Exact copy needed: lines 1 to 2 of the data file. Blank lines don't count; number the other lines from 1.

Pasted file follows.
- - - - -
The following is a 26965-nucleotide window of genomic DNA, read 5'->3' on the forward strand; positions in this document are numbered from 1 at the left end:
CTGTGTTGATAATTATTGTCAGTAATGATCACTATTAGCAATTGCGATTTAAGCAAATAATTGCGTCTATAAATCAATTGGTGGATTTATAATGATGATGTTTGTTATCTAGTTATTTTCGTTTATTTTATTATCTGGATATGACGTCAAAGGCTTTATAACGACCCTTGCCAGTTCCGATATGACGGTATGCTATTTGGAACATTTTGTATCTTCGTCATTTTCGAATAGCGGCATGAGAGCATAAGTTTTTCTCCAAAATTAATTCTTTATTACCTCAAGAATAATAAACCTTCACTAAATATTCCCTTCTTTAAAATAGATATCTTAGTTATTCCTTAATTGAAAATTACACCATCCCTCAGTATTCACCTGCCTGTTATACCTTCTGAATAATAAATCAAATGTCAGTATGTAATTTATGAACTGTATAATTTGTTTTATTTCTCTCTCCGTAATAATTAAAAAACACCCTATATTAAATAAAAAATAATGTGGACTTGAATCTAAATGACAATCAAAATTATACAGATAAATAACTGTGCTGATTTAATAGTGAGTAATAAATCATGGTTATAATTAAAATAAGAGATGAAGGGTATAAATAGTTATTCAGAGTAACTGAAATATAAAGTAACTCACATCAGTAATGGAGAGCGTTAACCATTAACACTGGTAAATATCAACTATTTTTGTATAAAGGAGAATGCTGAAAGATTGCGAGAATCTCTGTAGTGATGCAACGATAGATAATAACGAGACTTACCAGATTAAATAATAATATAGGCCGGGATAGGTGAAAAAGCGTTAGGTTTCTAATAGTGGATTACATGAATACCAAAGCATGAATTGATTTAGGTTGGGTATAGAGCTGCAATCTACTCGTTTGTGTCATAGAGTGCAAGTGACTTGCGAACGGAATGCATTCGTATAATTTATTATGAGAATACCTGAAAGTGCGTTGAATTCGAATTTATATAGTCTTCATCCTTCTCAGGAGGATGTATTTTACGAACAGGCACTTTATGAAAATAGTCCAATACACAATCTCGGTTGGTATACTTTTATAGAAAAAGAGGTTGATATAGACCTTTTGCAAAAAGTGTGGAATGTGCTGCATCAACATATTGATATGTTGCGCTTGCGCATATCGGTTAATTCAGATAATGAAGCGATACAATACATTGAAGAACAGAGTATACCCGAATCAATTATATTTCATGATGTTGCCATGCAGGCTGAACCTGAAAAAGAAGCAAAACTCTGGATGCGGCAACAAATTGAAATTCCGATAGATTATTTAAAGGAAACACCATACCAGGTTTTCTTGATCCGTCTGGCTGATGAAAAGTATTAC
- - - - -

The following is a 26965-nucleotide window of genomic DNA, read 5'->3' on the forward strand; positions in this document are numbered from 1 at the left end:
CTGTGTTGATAATTATTGTCAGTAATGATCACTATTAGCAATTGCGATTTAAGCAAATAATTGCGTCTATAAATCAATTGGTGGATTTATAATGATGATGTTTGTTATCTAGTTATTTTCGTTTATTTTATTATCTGGATATGACGTCAAAGGCTTTATAACGACCCTTGCCAGTTCCGATATGACGGTATGCTATTTGGAACATTTTGTATCTTCGTCATTTTCGAATAGCGGCATGAGAGCATAAGTTTTTCTCCAAAATTAATTCTTTATTACCTCAAGAATAATAAACCTTCACTAAATATTCCCTTCTTTAAAATAGATATCTTAGTTATTCCTTAATTGAAAATTACACCATCCCTCAGTATTCACCTGCCTGTTATACCTTCTGAATAATAAATCAAATGTCAGTATGTAATTTATGAACTGTATAATTTGTTTTATTTCTCTCTCCGTAATAATTAAAAAACACCCTATATTAAATAAAAAATAATGTGGACTTGAATCTAAATGACAATCAAAATTATACAGATAAATAACTGTGCTGATTTAATAGTGAGTAATAAATCATGGTTATAATTAAAATAAGAGATGAAGGGTATAAATAGTTATTCAGAGTAACTGAAATATAAAGTAACTCACATCAGTAATGGAGAGCGTTAACCATTAACACTGGTAAATATCAACTATTTTTGTATAAAGGAGAATGCTGAAAGATTGCGAGAATCTCTGTAGTGATGCAACGATAGATAATAACGAGACTTACCAGATTAAATAATAATATAGGCCGGGATAGGTGAAAAAGCGTTAGGTTTCTAATAGTGGATTACATGAATACCAAAGCATGAATTGATTTAGGTTGGGTATAGAGCTGCAATCTACTCGTTTGTGTCATAGAGTGCAAGTGACTTGCGAACGGAATGCATTCGTATAATTTATTATGAGAATACCTGAAAGTGCGTTGAATTCGAATTTATATAGTCTTCATCCTTCTCAGGAGGATGTATTTTACGAACAGGCACTTTATGAAAATAGTCCAATACACAATCTCGGTTGGTATACTTTTATAGAAAAAGAGGTTGATATAGACCTTTTGCAAAAAGTGTGGAATGTGCTGCATCAACATATTGATATGTTGCGCTTGCGCATATCGGTTAATTCAGATAATGAAGCGATACAATACATTGAAGAACAGAGTATACCCGAATCAATTATATTTCATGATGTTGCCATGCAGGCTGAACCTGAAAAAGAAGCAAAACTCTGGATGCGGCAACAAATTGAAATTCCGATAGATTATTTAAAGGAAACACCATACCAGGTTTTCTTGATCCGTCTGGCTGATGAAAAGTATTAC